You could also adopt good-old fashioned compromise. This may mean shifting your focus to a cheaper adjacent area or smaller property, or even giving up on the dream of buying alone and pairing up with a sibling or good friend to share the costs.
If you're a keyworker or are considered a priority first-time buyer, you can share the ownership (and cost) of a property with a housing association under the Government's shared-ownership scheme.
You'll need to be able to buy between 25% and 75% of the home, while the housing association buys the remainder.
You can then 'buy back' chunks - a process known as 'staircasing' - as and when you can afford to. However, these schemes only apply to designated properties.
Available against any property is the Government's HomeBuy scheme - a shared-equity scheme. Visit housingcorp.gov.uk for more details.
The circumstances in which a property is worth less than the outstanding mortgage debt secured on it. Although it traps householders in their properties, the Council of Mortgage Lenders (CML) says there is no causal link between negative equity and mortgage repayment problems. At the depth of the last housing market recession in 1993, the CML estimated 1.5 million UK households had negative equity but most homeowners sat tight, continued to pay their mortgages and eventually recovered their equity position.
A “traditional” mortgage, where the monthly repayments entail of repaying the capital amount borrowed as well as the accrued interest, so that during the loan period the capital debt is gradually paid off so by the end of the term the mortgage has been fully repaid. One advantage of a repayment mortgage is that it removes the risk of having a parallel investment (such as an endowment policy or pension), the performance of which is dependent on the stockmarket, such as with an interest-only mortgage.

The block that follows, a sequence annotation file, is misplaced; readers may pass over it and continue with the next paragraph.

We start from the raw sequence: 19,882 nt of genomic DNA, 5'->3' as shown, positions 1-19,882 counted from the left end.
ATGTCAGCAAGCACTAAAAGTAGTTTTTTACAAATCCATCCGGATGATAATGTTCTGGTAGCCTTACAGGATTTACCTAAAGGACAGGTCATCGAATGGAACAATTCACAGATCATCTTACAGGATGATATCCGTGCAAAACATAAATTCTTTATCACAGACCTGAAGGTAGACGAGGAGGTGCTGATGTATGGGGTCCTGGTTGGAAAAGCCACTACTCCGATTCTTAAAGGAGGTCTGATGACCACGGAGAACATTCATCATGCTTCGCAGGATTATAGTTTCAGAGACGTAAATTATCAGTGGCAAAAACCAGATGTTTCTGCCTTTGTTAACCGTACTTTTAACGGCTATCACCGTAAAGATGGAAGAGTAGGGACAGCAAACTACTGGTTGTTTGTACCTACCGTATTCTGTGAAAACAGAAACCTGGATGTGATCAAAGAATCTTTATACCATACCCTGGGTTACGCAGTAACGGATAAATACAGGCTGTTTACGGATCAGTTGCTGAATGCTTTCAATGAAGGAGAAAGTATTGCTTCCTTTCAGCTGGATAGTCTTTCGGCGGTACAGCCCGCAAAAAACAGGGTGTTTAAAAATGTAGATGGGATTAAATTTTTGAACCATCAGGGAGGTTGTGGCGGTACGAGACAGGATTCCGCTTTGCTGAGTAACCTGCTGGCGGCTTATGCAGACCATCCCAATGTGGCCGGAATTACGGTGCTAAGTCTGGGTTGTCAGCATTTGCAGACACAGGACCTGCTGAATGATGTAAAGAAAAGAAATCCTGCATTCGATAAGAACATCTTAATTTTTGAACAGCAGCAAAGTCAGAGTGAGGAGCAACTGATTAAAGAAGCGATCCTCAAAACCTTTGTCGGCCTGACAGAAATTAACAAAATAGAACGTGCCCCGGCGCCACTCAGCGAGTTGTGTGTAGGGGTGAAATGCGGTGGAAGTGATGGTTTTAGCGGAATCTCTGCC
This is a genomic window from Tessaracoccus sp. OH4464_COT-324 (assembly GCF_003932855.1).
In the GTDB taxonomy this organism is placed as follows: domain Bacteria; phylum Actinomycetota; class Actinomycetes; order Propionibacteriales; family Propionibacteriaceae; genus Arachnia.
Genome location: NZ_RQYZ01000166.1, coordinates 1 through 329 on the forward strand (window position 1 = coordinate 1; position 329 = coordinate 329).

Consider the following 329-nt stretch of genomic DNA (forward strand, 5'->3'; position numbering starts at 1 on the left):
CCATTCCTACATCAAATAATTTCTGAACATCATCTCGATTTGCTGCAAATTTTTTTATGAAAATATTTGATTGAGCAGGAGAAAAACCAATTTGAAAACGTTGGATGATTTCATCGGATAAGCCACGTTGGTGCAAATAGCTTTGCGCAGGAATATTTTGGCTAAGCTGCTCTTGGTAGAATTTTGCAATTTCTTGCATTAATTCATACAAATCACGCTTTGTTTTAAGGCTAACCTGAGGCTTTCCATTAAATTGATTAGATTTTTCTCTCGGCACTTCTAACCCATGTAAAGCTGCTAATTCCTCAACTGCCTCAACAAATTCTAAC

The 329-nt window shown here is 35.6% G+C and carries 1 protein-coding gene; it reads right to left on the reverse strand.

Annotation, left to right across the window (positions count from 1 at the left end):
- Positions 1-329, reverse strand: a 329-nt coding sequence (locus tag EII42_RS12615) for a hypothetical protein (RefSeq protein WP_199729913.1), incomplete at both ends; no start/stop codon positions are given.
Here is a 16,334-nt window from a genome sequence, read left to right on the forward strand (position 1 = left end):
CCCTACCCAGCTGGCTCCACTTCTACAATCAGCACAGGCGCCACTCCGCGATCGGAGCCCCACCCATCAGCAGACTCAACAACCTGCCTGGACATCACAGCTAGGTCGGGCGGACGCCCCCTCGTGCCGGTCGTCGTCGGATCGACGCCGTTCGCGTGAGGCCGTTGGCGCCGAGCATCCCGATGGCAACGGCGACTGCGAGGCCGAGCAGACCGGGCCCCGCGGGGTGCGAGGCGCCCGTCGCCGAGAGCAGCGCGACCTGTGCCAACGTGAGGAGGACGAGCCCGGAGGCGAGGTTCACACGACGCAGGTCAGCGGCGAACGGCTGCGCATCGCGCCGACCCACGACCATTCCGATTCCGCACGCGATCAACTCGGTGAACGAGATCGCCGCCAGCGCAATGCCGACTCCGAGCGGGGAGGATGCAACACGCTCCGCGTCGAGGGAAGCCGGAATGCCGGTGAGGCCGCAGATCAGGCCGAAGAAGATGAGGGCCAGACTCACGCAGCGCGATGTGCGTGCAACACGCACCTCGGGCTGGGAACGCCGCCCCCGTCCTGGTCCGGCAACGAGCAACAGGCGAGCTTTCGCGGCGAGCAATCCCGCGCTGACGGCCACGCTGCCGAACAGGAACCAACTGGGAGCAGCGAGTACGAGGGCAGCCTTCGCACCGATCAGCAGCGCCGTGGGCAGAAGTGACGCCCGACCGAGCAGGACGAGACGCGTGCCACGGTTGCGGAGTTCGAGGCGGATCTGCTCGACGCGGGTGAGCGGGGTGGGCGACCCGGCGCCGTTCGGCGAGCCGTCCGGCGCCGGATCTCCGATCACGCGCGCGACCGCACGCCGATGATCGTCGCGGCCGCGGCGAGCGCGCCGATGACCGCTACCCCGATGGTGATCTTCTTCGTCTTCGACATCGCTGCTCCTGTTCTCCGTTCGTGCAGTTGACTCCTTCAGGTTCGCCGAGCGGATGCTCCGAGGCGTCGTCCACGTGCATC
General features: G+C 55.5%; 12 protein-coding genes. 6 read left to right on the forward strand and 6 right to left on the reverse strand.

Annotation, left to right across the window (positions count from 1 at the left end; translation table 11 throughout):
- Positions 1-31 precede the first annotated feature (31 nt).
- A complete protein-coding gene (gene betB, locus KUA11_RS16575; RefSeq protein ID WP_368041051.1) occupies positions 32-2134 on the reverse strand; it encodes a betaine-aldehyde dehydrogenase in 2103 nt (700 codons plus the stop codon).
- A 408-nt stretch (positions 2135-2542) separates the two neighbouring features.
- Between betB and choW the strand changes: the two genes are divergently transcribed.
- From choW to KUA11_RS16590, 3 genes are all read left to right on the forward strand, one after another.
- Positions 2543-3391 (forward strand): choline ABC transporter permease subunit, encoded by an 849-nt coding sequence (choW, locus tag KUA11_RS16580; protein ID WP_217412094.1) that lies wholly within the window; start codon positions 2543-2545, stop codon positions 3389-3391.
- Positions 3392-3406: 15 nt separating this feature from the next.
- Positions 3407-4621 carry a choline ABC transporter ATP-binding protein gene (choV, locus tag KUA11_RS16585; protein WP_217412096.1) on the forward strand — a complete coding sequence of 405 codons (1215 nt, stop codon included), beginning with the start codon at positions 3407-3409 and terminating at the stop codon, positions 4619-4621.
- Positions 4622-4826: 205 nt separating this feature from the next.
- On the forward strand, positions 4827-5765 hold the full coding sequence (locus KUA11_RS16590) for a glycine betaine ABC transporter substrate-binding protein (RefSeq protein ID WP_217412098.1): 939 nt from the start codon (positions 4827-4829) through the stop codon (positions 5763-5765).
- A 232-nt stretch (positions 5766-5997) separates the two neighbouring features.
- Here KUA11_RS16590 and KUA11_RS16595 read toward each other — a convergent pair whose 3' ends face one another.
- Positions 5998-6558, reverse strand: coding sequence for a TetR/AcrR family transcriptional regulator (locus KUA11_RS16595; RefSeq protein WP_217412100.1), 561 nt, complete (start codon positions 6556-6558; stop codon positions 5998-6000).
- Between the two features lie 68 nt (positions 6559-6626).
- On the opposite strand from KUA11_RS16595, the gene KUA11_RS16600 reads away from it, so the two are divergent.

A loan in which the borrower pays only the interest on the sum borrowed for the life of the mortgage but, at the end of the mortgage term, they still owe what they originally borrowed as this remains unchanged. The advantage of an interest-only mortgage is the monthly repayment is considerably lower than for a comparable repayment mortgage. Lenders generally insist the borrower also invests in an endowment, ISA or pension savings policy that, on maturity, is intended to pay off the capital loan.
Everything you own: all your assets (property, cars, investments, savings, insurance payouts, artwork, furniture etc) minus any liabilities (debts, current bills, payments still owed on assets like cars and houses, credit card balances and other outstanding loans). When you’re alive this is called your wealth; when you’re dead, it becomes your estate.
Your credit score is a three-digit number (ranging from a low of 300 to a high of 850) calculated from the information in your credit report. Your credit score enables lenders to determine how much of a credit risk you are. Basically, a low credit score indicates you present a higher risk of defaulting on your debt obligations than someone with a high score. If you have a low credit score, any products you successfully apply for will carry a higher rate of interest commensurate with this risk.
This is a mutual organisation owned by its members and not by shareholders. These societies offer a range of financial services but have historically concentrated on taking deposits from savers and lending the money to borrowers as mortgages, hence the name. In the mid-1990s many societies “demutualised” and became banks. One academic study (Heffernan, 2003) found demutualised societies’ pricing on deposits and mortgages was more favourable to shareholders than to customers, with the remaining mutual building societies offering consistently better rates. In 1900, there were 2,286 building societies in the UK; in 2011, there are just 51.